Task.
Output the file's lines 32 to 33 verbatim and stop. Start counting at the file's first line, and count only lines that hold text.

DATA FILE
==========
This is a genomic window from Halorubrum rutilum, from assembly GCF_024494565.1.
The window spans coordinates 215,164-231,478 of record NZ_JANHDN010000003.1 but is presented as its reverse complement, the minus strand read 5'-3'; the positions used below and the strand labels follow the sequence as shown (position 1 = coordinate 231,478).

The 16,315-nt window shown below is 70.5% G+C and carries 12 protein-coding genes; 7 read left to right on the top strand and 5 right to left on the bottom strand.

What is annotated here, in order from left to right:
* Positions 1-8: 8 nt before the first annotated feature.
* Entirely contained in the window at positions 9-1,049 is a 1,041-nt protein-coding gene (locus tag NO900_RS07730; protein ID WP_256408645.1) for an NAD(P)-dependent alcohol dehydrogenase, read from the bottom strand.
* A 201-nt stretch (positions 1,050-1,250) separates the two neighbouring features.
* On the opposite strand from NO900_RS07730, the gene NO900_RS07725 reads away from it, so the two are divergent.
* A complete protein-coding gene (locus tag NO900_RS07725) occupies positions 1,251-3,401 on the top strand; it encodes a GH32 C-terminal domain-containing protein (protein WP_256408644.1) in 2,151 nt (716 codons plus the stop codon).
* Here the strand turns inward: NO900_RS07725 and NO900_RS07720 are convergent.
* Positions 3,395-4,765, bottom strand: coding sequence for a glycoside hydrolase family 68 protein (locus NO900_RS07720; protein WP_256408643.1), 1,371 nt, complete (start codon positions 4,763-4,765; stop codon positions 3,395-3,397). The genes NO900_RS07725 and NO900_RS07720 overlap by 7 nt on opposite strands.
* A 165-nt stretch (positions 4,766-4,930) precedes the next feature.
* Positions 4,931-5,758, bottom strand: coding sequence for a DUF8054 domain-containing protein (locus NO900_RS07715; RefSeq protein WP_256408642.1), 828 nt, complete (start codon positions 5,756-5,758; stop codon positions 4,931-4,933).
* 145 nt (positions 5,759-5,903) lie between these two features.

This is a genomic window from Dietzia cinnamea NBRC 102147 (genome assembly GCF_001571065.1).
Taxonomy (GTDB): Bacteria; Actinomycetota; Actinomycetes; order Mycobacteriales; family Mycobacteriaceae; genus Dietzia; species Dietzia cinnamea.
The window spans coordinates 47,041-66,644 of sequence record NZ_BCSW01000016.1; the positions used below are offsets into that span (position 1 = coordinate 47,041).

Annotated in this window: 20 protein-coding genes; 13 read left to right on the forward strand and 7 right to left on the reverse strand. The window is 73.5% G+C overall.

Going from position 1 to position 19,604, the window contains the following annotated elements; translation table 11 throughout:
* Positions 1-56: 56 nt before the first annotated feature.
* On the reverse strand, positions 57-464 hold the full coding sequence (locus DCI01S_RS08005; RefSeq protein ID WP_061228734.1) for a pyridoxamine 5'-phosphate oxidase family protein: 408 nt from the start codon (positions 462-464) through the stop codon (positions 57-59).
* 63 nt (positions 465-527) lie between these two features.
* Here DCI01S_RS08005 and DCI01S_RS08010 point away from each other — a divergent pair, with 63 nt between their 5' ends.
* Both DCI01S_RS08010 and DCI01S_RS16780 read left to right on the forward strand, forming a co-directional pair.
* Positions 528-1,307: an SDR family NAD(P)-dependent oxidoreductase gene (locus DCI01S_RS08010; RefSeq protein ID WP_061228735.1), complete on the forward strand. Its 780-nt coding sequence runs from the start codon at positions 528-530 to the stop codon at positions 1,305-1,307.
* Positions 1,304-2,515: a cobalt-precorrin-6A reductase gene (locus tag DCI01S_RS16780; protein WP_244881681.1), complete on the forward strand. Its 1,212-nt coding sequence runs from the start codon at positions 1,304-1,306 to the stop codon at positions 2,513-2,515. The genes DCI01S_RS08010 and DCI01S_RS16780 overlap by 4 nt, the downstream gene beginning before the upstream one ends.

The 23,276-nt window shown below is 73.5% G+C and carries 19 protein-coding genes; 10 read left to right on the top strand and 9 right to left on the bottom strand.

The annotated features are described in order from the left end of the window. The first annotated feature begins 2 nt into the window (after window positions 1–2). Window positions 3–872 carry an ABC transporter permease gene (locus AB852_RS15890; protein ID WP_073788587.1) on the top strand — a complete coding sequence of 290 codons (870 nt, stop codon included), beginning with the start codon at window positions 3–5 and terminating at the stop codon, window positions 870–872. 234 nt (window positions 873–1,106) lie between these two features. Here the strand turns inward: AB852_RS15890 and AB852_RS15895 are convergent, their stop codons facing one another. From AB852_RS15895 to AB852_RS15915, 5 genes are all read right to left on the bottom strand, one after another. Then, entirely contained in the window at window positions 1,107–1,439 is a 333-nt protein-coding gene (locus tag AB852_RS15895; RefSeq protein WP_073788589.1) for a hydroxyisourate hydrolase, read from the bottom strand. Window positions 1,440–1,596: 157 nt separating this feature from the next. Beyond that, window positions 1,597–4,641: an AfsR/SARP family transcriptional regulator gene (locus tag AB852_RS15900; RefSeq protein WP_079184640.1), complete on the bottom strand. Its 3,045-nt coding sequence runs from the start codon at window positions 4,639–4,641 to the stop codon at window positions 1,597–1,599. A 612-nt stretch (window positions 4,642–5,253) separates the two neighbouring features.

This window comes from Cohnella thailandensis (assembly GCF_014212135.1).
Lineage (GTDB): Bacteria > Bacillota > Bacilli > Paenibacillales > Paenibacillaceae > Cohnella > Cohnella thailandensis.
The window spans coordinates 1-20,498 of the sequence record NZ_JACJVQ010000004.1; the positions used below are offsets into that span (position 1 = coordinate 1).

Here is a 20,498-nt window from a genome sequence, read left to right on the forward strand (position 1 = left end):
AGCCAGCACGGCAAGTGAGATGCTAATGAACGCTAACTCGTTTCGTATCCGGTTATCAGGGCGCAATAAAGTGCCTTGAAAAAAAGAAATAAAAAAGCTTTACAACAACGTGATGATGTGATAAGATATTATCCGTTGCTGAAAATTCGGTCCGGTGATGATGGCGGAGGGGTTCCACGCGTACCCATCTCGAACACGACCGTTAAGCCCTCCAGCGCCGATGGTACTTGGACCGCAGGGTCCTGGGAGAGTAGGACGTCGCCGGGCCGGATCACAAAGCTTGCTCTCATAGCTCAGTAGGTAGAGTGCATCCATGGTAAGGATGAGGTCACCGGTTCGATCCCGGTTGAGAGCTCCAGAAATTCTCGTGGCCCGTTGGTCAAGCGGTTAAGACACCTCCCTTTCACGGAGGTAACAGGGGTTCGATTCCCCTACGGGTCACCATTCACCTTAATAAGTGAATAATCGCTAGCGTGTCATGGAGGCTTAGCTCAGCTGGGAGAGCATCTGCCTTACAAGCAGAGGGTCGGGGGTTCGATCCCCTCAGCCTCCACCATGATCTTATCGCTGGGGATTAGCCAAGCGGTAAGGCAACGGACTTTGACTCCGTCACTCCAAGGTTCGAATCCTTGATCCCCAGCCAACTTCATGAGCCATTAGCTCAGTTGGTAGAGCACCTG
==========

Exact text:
Here is a 20,498-nt window from a genome sequence, read left to right on the forward strand (position 1 = left end):
AGCCAGCACGGCAAGTGAGATGCTAATGAACGCTAACTCGTTTCGTATCCGGTTATCAGGGCGCAATAAAGTGCCTTGAAAAAAAGAAATAAAAAAGCTTTACAACAACGTGATGATGTGATAAGATATTATCCGTTGCTGAAAATTCGGTCCGGTGATGATGGCGGAGGGGTTCCACGCGTACCCATCTCGAACACGACCGTTAAGCCCTCCAGCGCCGATGGTACTTGGACCGCAGGGTCCTGGGAGAGTAGGACGTCGCCGGGCCGGATCACAAAGCTTGCTCTCATAGCTCAGTAGGTAGAGTGCATCCATGGTAAGGATGAGGTCACCGGTTCGATCCCGGTTGAGAGCTCCAGAAATTCTCGTGGCCCGTTGGTCAAGCGGTTAAGACACCTCCCTTTCACGGAGGTAACAGGGGTTCGATTCCCCTACGGGTCACCATTCACCTTAATAAGTGAATAATCGCTAGCGTGTCATGGAGGCTTAGCTCAGCTGGGAGAGCATCTGCCTTACAAGCAGAGGGTCGGGGGTTCGATCCCCTCAGCCTCCACCATGATCTTATCGCTGGGGATTAGCCAAGCGGTAAGGCAACGGACTTTGACTCCGTCACTCCAAGGTTCGAATCCTTGATCCCCAGCCAACTTCATGAGCCATTAGCTCAGTTGGTAGAGCACCTG